Benderson’s plans for Stickney Point Road/U.S. 41 site remain a hot topic on Siesta Key

Siesta Key Association hears from County Commission chair and county administrator during its annual breakfast meeting

The officers and directors of the Siesta Key Association gather after their introductions during the annual breakfast meeting on March 5. Rachel Hackney photo
Officers and directors of the Siesta Key Association gather after their introductions during the annual breakfast meeting on March 5: (from left) Joe Volpe, Helen Clifford, Dan Lundy, Bob Miller, Beverly Arias, Harold Ashby, Michael Shay, Catherine Luckner and Joyce Kouba. Rachel Hackney photo

Just as when he addressed members of the Siesta Key Condominium Council in January, Sarasota County Commission Chair Al Maio noted during remarks to Siesta Key Association (SKA) members on March 5 that the future of the property at the northwest corner of Stickney Point Road and U.S. 41 continues to be of utmost concern to Siesta Key residents.

Speaking to about 140 people during the SKA’s annual breakfast meeting at St. Boniface Episcopal Church, Maio said a number of people had brought up concerns as he chatted with them that morning.

“To my knowledge, there is nothing yet filed on Stickney Point [Road] and [U.S.] 41,” he said, referring to an application for any type of permit. At one point, he continued, something was filed, but it had been withdrawn.

The property is owned by Benderson Development, which removed remnants of a mobile home park with plans announced several years ago to construct retail businesses and a hotel on the site.

“You need to be engaged,” Maio told the audience. “Don’t stand there yelling, ‘No.’” He urged the SKA members to ask for a traffic study and details about plans for access to the property.

County Commission Chair Al Maio. Rachel Hackney photo
County Commission Chair Al Maio. Rachel Hackney photo

Regarding the numerous emails he said the county board has received about the company’s plans, he characterized some as telling the commissioners, “I hope you knuckleheads … aren’t going to allow access to the neighborhoods to the north and to the west from this project.”

Others, he continued, have a message comparable to “I hope you knuckleheads are not going to stop the interconnectivity because I don’t want to drive from my neighborhood onto Stickney Point [Road] to make some impossible U-turn to get back to something 400 feet from my road to my neighborhood.”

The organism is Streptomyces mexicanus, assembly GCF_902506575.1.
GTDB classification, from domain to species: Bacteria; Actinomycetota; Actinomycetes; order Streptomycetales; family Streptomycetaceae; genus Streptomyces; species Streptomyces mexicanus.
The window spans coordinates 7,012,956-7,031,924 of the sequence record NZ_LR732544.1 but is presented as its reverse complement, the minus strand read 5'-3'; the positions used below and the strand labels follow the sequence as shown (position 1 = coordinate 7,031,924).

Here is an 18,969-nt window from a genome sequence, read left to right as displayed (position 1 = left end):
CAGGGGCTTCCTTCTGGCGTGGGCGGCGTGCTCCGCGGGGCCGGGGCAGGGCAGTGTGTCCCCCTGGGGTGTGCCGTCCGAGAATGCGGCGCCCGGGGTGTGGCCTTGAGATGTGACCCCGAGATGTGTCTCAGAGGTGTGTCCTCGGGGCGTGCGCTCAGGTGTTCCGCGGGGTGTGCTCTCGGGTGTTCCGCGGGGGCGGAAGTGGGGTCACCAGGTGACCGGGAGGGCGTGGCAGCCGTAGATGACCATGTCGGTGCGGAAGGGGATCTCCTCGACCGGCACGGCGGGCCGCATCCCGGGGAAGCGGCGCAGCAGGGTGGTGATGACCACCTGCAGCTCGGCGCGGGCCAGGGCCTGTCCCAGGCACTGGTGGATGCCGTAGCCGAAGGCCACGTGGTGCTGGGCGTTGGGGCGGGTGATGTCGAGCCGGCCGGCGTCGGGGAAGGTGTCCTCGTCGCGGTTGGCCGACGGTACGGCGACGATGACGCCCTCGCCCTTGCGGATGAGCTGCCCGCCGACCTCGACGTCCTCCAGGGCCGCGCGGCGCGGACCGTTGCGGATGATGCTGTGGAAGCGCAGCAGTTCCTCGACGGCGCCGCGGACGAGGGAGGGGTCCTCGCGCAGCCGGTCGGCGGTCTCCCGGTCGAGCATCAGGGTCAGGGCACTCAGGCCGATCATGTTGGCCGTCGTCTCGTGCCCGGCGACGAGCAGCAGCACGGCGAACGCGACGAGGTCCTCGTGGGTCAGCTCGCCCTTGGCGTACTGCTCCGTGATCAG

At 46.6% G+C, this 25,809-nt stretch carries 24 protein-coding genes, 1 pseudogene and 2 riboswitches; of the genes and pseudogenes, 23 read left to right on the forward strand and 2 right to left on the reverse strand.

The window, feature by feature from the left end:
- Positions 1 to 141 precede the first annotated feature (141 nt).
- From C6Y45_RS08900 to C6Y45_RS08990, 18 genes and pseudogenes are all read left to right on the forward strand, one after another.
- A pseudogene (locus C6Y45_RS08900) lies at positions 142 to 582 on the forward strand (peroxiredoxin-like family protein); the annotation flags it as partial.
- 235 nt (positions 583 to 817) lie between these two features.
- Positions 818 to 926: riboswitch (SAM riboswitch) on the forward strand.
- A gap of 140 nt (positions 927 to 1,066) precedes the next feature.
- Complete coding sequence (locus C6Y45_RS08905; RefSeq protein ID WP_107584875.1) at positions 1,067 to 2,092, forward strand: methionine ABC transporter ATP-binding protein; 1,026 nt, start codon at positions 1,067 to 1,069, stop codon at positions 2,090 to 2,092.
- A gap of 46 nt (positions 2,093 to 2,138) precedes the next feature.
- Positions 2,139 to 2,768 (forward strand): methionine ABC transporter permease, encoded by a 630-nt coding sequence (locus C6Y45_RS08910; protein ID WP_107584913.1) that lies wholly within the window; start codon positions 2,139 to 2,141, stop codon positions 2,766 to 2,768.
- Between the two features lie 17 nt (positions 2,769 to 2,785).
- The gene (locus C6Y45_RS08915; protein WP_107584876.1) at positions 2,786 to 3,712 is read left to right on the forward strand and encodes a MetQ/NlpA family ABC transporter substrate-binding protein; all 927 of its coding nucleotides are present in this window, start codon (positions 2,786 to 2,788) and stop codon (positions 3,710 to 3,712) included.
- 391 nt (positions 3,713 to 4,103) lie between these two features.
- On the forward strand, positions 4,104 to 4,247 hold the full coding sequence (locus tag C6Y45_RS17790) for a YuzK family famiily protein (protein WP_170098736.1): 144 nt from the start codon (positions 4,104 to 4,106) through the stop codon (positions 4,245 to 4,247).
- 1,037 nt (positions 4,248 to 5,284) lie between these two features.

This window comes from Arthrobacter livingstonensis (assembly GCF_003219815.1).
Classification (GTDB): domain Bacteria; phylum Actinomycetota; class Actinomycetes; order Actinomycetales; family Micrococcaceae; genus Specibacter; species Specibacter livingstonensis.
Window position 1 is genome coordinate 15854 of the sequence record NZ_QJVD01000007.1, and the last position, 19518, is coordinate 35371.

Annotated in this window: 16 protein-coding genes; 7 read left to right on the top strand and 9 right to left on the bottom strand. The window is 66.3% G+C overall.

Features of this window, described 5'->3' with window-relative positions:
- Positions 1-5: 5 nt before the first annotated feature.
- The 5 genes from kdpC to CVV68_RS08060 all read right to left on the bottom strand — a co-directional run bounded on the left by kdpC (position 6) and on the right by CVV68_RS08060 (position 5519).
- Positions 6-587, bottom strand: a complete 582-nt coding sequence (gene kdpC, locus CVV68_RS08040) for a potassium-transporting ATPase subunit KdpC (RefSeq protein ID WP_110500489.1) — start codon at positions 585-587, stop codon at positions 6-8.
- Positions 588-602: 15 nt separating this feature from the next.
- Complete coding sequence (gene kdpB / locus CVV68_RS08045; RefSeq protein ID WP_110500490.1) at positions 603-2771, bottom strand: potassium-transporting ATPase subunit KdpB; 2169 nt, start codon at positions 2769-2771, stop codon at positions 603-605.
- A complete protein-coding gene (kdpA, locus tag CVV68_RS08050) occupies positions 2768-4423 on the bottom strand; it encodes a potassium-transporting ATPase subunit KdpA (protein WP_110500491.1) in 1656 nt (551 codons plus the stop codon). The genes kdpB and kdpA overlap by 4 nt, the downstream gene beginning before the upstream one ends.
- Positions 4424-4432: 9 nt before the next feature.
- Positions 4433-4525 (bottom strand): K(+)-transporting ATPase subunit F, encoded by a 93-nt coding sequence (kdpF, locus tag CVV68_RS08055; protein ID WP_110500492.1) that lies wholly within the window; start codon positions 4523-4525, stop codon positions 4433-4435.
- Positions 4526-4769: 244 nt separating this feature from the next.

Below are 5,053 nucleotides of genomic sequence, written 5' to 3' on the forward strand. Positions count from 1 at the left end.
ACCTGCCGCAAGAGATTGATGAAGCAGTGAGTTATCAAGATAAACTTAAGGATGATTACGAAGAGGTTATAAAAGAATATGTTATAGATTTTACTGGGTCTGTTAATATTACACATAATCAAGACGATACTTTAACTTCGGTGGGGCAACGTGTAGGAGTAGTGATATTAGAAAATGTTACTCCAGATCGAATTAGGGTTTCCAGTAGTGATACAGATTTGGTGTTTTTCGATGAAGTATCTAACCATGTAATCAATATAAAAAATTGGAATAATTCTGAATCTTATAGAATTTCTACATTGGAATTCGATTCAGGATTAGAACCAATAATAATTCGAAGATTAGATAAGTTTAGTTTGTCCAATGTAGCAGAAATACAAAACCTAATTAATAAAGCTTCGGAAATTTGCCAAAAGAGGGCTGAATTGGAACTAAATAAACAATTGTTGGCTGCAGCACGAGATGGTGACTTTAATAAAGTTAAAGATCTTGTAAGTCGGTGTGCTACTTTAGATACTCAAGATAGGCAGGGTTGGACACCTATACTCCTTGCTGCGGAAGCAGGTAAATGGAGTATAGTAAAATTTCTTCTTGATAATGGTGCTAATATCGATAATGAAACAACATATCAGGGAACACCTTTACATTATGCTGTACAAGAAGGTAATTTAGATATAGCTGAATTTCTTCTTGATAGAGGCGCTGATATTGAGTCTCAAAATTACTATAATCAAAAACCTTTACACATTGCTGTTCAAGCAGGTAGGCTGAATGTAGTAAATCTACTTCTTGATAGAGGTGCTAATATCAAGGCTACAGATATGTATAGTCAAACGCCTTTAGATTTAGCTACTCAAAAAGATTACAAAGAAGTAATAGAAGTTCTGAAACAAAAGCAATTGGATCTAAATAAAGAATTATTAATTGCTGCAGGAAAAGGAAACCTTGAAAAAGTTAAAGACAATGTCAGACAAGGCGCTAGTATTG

Maio added, “All I can ask is that everybody stay real calm. … [The project has] a big path [to follow] with county staff,” and then presentations before the Planning Commission and the County Commission, before anything is approved.

Among other topics he addressed on March 5, Maio explained that the county is spending about $55 million on a project that will lead to the decommissioning of the Siesta Key wastewater treatment plant, which will become a master lift station. All the sewage will flow from the island to the mainland for treatment, he pointed out, after the project is completed in 2017.

The plant will be decommissioned at the direction of the Florida Department of Environmental Protection (FDEP), he said, which gave the county a one-year extension from the original deadline of late 2016 to have the work finished.

At this time, Maio noted, no plans exist for any other use of the property, though it will be landscaped, as it is “possibly not the prettiest thing in the world.”

SKA President Michael Shay told the audience that SKA Vice President Robert Stein has been heading up a committee comprising SKA directors and other members of the nonprofit organization to consider ideas for the future of the site.

SKA President Michael Shay. Rachel Hackney photo
SKA President Michael Shay. Rachel Hackney photo

Regarding the $21.5-million improvements to the Siesta Public Beach Park, Maio explained that a few “punch list” items remain to be completed. He pointed out that he was involved with the project for four-and-a-half years. “I won that … for my firm [Kimley-Horn and Associates] in my prior life,” he said. The firm handled the engineering, planning and landscaping design. “Then I got elected [in 2014], and [the beach park] happens to be sitting right square in the middle of my district.” As board chair, he continued, “I got to do the speech [during the Feb. 20 Grand Opening]. … It was a big day for me. I sprang out of bed that day, absolutely delighted.”

He added that the work came in on time and on budget, crediting staff — including Carolyn Brown, director of the county’s Parks, Recreation and Natural Resources Department — and Jon F. Swift Construction of Sarasota.

Additionally, he noted, the county undertook a $4.6-million stormwater project adjacent to the beach park, which was designed to practically eliminate the possibility of future incidents when polluted runoff into the Gulf of Mexico would cause the Department of Health in Sarasota County to issue “No Swimming” notices.

Further, the South Siesta Renourishment Project was about to get underway, he said.